What to watch for on defense: The pass rush. The defense made night-and-day improvements last season partly because everyone was more aggressive and there were plenty of disruptive plays in the backfield. The tackles will do their job, but the ends will be a work in progress after Matt Broha and Christian Lacy's 16 combined sacks left. I.K. Enemkpali has to go from being a nice prospect to a great pass rusher on one side, and someone has to emerge – possibly Kendrick James – on the other side to get to the quarterback.

82. Ohio
Relative Strengths: Quarterback, Linebacker
Relative Weaknesses: Receiver, Defensive Line

What to watch for on offense: The offense might have some holes to fill, but it has a high-rising star under center in Tyler Tettleton, and ultra-efficient, ultra-effective dual-threat quarterback who should do a great job leading the balanced attack. Former Iowa State transfer Beau Blankenship was a decent part of the puzzle last season, but he should be the main man for the always-strong Bobcat ground game that needs some unknowns to boost up the depth. Donte Foster is an athletic receiver, but the corps takes a big hit losing top targets LaVon Brazill and Riley Dunlop and needs to find a few new starters. The interior of the line should be among the best in the conference with three good starters back, and the tackle situation should be solid with a little bit of time thanks to the expected emergence of Florida State transfer John Prior at left tackle.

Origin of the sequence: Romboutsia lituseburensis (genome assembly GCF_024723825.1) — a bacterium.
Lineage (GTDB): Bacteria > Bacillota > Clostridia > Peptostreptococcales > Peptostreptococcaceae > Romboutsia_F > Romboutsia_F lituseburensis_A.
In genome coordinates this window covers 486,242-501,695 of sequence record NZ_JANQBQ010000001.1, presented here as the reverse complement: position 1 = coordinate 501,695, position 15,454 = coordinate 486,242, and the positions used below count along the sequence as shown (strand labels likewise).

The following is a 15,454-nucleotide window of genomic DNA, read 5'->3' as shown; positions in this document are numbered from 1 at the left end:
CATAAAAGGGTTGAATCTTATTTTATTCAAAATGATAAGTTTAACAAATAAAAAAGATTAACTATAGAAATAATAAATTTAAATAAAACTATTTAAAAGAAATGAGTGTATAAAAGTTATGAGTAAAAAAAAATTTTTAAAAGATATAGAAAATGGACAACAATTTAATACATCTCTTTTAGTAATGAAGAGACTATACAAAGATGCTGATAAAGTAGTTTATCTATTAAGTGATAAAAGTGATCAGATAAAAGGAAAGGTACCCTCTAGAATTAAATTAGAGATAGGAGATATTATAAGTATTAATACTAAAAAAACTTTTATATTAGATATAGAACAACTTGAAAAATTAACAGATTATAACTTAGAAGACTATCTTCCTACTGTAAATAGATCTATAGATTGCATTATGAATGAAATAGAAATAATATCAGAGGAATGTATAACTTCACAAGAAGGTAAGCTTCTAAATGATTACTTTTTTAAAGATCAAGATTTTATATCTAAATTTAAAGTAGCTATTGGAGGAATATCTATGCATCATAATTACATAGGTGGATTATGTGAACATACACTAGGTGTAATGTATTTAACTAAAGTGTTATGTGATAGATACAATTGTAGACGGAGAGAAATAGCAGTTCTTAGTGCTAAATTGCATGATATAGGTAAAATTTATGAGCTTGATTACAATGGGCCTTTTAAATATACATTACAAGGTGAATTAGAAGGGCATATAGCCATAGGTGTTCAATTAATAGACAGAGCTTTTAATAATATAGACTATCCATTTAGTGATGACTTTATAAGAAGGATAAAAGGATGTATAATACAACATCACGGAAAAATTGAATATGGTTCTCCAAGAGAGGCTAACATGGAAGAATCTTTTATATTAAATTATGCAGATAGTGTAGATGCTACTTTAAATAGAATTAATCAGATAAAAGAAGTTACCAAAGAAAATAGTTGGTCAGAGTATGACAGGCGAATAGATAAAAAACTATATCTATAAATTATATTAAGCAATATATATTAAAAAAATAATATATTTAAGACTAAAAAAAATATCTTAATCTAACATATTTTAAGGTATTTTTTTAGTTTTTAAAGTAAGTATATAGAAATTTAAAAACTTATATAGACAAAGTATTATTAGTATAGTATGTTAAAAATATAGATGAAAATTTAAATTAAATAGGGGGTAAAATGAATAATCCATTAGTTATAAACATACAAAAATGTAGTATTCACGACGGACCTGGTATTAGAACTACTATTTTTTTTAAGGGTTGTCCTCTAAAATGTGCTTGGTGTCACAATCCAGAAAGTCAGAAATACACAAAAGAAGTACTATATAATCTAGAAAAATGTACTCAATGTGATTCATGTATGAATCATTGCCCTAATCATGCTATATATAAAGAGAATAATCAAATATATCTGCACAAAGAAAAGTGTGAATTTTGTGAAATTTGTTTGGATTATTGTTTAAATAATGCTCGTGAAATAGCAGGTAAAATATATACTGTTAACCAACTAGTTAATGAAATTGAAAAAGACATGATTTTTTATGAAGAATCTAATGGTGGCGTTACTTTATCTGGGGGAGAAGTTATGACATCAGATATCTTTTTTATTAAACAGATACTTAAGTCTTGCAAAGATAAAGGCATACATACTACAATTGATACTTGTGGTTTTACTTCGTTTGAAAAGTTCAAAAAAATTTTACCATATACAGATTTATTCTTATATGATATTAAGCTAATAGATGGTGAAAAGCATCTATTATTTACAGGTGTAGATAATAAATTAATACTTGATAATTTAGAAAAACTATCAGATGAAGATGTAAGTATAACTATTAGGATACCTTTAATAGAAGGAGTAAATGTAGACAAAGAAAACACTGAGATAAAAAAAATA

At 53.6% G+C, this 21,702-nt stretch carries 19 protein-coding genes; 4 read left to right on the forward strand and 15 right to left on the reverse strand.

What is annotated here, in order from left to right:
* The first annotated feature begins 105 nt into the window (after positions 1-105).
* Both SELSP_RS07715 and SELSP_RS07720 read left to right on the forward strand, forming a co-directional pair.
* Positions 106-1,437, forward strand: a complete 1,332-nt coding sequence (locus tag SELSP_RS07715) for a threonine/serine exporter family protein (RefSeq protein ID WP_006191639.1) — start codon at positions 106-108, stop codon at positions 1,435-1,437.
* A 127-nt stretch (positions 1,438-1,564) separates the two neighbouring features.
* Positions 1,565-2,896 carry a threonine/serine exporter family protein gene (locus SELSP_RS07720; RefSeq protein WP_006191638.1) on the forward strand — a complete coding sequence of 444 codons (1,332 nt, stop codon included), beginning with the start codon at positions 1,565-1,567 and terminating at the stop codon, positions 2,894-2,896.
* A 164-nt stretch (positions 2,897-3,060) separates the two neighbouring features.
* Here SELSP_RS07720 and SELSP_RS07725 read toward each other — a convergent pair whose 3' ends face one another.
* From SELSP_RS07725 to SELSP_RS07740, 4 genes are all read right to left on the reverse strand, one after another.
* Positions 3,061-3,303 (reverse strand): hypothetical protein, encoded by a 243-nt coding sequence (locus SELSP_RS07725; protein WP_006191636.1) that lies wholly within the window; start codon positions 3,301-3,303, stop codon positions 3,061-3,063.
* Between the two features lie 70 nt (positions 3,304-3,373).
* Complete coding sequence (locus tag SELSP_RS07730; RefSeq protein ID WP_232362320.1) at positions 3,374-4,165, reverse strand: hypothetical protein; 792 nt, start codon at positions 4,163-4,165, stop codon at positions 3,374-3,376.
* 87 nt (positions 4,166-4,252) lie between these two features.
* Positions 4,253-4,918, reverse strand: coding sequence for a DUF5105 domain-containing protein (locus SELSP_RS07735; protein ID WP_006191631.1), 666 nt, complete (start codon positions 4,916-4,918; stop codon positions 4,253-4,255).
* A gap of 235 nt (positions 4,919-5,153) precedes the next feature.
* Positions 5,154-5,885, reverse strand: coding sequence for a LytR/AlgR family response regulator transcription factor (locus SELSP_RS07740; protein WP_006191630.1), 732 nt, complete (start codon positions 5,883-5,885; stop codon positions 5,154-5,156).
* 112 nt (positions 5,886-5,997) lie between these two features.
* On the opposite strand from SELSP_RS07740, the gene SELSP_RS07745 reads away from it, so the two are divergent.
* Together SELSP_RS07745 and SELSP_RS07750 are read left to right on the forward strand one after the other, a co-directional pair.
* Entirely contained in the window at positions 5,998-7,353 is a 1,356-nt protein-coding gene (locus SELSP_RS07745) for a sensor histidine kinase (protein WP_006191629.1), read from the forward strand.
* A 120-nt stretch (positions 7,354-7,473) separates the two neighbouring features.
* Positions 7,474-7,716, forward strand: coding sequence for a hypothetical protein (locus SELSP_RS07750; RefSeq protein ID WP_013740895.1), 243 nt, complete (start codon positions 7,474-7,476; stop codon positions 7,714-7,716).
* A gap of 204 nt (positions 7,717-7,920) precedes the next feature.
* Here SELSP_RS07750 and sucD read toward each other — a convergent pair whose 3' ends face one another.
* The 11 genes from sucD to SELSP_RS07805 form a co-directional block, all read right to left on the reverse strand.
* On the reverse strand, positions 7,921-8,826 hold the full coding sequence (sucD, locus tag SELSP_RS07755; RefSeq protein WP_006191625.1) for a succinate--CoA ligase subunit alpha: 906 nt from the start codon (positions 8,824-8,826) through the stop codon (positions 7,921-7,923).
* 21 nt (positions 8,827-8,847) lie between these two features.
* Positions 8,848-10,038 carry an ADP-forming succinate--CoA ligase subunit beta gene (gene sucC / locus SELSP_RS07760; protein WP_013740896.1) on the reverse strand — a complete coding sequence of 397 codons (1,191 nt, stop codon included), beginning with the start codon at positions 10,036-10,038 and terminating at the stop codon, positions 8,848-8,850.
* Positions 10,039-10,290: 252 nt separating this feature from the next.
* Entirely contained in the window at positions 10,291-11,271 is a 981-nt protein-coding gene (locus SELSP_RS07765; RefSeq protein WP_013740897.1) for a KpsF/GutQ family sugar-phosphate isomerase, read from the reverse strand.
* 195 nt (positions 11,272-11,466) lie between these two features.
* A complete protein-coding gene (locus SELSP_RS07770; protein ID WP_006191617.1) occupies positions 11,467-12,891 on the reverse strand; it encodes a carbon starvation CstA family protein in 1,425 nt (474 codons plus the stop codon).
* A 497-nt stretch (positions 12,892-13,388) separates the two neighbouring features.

What to watch for on defense: The defense was good enough to get by finishing fourth in the league and holding steady when it had to in close game after close game, but it was mediocre at getting into the backfield. Fortunately, eight starters return with end Tremayne Scott a great one to work the front seven around. Also helping the cause is a strong, deep group of veteran tackles who should be able to hold up well in the rotation. Leading tackler and heart-and-soul linebacker Noah Keller is gone, but Alphonso Lewis should take on a bigger role on the outside, and big-hitting Keith Moore should be a statistical superstar in the middle in place of Keller. The secondary is loaded with corner Travis Carrie coming off an all-star season and safety Gerald Moore certain to be in the mix for honors after finishing second on the team in tackles.